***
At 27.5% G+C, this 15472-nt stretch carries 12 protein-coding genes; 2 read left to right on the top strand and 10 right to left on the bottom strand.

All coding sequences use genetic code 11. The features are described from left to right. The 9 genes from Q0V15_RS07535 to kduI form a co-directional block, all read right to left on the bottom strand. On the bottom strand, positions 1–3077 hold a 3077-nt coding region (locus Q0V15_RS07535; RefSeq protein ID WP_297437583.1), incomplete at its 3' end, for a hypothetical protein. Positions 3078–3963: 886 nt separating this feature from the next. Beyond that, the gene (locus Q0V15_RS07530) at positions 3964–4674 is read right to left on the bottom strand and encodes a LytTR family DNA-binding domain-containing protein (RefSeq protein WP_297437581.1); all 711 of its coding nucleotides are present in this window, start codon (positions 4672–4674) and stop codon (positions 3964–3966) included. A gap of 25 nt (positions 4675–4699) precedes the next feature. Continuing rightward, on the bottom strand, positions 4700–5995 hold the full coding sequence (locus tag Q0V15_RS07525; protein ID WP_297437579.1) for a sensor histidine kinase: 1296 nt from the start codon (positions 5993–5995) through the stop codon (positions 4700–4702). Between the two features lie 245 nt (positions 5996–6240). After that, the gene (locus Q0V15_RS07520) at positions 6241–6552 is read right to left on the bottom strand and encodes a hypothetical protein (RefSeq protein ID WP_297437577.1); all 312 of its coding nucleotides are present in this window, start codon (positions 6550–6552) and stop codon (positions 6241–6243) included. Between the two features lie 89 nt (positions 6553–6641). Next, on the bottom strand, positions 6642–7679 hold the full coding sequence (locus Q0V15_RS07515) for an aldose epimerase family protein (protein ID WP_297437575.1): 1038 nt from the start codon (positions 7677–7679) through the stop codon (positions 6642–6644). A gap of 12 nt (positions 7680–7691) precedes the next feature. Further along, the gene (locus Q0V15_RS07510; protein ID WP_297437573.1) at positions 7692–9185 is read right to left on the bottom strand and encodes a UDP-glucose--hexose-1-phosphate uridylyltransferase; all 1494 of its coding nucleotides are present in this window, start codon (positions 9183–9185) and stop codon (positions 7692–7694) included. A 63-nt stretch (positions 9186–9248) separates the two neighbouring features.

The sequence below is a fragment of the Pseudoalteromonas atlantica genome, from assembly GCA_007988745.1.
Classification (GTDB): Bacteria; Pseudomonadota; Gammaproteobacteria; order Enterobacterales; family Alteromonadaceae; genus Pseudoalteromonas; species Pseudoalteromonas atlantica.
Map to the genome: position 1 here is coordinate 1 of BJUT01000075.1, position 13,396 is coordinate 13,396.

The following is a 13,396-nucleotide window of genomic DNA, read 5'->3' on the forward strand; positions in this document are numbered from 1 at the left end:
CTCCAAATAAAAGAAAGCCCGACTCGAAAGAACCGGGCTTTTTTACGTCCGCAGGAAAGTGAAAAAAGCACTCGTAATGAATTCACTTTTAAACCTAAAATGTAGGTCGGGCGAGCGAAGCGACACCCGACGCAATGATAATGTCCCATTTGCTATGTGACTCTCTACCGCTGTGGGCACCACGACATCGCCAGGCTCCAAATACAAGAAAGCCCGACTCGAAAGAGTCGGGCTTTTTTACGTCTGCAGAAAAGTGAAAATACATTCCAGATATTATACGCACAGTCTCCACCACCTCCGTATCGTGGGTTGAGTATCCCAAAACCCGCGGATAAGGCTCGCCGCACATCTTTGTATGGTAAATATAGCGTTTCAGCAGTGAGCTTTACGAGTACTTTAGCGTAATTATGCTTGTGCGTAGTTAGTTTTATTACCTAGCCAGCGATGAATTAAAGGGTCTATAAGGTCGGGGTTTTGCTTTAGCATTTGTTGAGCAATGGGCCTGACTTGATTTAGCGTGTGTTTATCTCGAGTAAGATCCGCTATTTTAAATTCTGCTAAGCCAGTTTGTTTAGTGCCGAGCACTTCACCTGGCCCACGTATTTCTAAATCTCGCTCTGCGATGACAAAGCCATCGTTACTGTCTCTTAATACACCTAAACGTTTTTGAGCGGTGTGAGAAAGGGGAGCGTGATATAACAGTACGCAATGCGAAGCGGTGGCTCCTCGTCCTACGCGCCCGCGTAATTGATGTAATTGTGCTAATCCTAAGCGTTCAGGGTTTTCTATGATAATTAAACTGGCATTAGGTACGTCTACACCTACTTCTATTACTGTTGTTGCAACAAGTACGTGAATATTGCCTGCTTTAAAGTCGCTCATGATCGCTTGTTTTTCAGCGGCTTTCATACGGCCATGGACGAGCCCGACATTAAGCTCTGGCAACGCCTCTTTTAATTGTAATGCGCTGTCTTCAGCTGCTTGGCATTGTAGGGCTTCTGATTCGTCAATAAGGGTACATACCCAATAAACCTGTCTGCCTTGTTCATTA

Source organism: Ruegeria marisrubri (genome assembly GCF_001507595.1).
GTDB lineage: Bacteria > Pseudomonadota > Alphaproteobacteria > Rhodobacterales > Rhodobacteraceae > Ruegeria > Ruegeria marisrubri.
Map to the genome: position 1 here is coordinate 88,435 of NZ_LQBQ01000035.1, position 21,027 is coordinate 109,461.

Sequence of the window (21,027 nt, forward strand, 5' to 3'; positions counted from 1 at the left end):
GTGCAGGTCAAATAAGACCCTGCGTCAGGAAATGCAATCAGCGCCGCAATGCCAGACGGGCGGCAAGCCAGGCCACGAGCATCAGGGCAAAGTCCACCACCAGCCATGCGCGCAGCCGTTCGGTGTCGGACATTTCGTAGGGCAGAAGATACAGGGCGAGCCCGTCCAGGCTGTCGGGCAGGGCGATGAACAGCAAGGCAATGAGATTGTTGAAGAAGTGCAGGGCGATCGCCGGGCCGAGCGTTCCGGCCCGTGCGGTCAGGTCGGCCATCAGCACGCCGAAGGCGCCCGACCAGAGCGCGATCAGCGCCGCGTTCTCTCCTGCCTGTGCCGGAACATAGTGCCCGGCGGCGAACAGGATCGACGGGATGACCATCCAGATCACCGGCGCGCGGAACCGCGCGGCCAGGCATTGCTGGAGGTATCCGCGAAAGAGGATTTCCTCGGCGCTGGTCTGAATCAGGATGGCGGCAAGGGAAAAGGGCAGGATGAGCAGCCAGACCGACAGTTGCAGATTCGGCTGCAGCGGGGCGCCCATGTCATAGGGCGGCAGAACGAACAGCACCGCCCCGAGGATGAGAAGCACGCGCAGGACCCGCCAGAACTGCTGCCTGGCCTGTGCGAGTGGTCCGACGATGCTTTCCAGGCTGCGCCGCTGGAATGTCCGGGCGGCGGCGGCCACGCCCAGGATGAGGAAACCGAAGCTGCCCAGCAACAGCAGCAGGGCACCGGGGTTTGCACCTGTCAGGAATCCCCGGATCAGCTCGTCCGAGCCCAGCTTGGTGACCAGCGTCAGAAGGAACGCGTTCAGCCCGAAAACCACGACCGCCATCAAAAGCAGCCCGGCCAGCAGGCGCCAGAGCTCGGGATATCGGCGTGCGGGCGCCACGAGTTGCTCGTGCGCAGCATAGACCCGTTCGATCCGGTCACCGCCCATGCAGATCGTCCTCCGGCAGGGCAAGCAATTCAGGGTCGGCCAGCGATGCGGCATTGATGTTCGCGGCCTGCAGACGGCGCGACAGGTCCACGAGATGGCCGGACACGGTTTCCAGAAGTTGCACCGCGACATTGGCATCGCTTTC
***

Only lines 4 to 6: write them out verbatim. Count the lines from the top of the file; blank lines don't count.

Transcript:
Classification (GTDB): Bacteria; Pseudomonadota; Gammaproteobacteria; order Enterobacterales; family Alteromonadaceae; genus Pseudoalteromonas; species Pseudoalteromonas atlantica.
Map to the genome: position 1 here is coordinate 1 of BJUT01000075.1, position 13,396 is coordinate 13,396.

The following is a 13,396-nucleotide window of genomic DNA, read 5'->3' on the forward strand; positions in this document are numbered from 1 at the left end: